More new things- the humidity is crazy.  It's like the Caribbean x3 but the funniest part is I love it.  You always feel really sticky and I feel like Sandy in Spongebob that lives underwater because you always feel wet here.  Sometimes literally because it's always raining, but even if it's not, it feels like it.  But no more using lotion, chapstick, conditioner because nothing ever get dry:)  I LOVE HUMIDITY!  And it's rainy season right now too!  We haven't had any floods yet because the season is just starting but it rains for probably half the day.  And umbrellas don't do anything haha.  I love rain too.  I just love it here, can you tell?

MY NEW COMPANION!  She pretty much just is perfect.  Sister Tanielu is Samoan, 26 years old, so good at Tagalog the people here think she's Filipina, only has five weeks until she goes home (and she thinks that I'll be training after she leaves HA), and is the sister training leader for our zone.  Ya, the greatest sister ever.  And she rocks at teaching.  I have already learned so much about missionary work from her.  She makes me learn all the principals in the lessons so that now, we switch off each teaching a principal in our lessons.  Well usually, I explain with the little Tagalog I know, and then she elaborates haha.  Thankfully she lets me speak English at home, but I try to use Tagalog everywhere else and then she corrects me when I'm wrong (which is a lot).  I was SO SO blessed with a good trainer.  Heavenly Father knew what help I needed for sure.  

And my favorite part of the Philippines so far.  THE PEOPLE!  WOW!!!!  They are so so so nice.  Everyone talks to us, everyone loves to have the missionaries over to talk, they love to work with the missionaries (especially the YW in the church because they all want to go on missions), and they always let the missionaries come teach, even if they aren't interested.  I was blown away the first couple of days.  They are so humble and happy and... just the greatest.  And short.  But the conditions here are also very very third world (it's like Bolivia and The Other Side of Heaven movie combined).  Hopefully I can send pictures next week because nothing I say could give it justice.  I also think you have to be here to really feel and experience it.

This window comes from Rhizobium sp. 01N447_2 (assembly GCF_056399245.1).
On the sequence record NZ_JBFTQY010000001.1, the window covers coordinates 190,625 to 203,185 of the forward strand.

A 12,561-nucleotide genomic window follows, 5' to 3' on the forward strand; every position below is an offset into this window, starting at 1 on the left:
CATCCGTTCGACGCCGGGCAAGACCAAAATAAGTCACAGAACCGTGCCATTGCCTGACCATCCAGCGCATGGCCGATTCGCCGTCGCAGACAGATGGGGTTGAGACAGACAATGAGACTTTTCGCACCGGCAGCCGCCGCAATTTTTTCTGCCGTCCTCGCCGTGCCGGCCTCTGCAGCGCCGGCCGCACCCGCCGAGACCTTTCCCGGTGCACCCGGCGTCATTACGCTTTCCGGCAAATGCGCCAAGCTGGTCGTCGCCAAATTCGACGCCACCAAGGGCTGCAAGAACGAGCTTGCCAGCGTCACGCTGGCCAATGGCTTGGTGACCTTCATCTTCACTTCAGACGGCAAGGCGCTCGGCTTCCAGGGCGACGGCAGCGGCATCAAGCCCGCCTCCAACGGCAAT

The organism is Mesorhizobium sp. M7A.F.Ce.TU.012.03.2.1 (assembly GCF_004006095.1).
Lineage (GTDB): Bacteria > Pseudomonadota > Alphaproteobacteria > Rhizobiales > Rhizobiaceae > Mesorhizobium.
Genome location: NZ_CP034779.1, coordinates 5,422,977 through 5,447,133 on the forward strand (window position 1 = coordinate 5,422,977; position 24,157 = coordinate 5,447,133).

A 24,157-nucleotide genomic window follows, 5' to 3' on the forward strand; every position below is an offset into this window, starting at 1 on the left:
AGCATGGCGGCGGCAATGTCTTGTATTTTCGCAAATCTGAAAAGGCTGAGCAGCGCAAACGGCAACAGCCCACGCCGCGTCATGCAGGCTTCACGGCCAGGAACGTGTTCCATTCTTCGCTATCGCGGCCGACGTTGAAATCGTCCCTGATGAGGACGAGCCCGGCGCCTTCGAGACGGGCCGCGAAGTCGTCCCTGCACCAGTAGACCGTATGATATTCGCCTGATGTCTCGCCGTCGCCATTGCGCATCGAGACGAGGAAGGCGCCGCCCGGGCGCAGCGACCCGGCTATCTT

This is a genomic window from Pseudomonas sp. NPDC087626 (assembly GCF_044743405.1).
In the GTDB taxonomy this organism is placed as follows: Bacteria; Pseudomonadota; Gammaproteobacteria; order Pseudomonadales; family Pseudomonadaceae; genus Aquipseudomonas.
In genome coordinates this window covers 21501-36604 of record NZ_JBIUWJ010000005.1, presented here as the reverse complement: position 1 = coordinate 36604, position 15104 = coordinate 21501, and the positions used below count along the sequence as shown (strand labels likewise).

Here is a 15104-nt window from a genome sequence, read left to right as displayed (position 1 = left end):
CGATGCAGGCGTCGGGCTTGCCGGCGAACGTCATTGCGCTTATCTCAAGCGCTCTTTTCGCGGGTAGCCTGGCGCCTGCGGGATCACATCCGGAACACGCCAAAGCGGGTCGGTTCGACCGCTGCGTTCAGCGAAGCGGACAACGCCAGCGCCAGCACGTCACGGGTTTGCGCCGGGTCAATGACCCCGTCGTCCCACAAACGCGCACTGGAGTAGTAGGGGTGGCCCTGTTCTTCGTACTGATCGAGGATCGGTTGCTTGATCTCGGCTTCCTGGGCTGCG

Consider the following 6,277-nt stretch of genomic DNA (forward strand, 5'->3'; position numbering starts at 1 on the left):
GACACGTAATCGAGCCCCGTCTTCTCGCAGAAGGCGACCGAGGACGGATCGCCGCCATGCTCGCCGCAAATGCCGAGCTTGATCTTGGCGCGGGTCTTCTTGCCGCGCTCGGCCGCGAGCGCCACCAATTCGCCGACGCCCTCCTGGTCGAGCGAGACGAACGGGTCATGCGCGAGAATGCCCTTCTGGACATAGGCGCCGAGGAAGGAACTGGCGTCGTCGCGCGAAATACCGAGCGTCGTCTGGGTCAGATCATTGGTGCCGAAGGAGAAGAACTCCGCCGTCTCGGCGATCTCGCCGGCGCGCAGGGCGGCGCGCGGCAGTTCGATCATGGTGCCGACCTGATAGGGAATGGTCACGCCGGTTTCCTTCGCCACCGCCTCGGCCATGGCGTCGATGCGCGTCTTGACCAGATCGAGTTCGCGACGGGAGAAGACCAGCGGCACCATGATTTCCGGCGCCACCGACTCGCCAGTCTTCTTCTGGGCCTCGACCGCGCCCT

Right now we have a billion investigators, I still haven't even met them all yet and we teach at least 6 lessons a day.  Yesterday we had 6 investigators at church that have a baptismal date set for the end of August.  It's crazy.  And that isn't even a lot of investigators.  Our district leader had 26 investigators come to church with them yesterday.  Here in the Philippines, many of our investigators are kids.  They are the best at always coming to church, reading the BofM, praying.  They have so much faith and are so Christlike.  A lot of kids here live alone because their families work abroad and so a lot of times there are like 10 kids living all together and the oldest takes care of them all.  Teaching them is my favorite.  They also speak in Tagalog that I can understand.  And they also laugh a lot at my Tagalog.  I just love our investigators.  They are great.  The only hard thing about working here is everybody is always busy pretty much just trying to survive.  They never have time to read everyday from the BofM and always forget to pray.  Many times they can't come to church because they so so much to do and so many people to take care of.  That's the biggest challenge we have here.  And we have as many less active members as new investigators for that reason.  It easy to get discouraged because you want them to do the things they need for baptism so badly because you know how much it will bless their life, but they just don't and they have their agency to choose.  Ayoslang though.  Pray for them pamilya ko!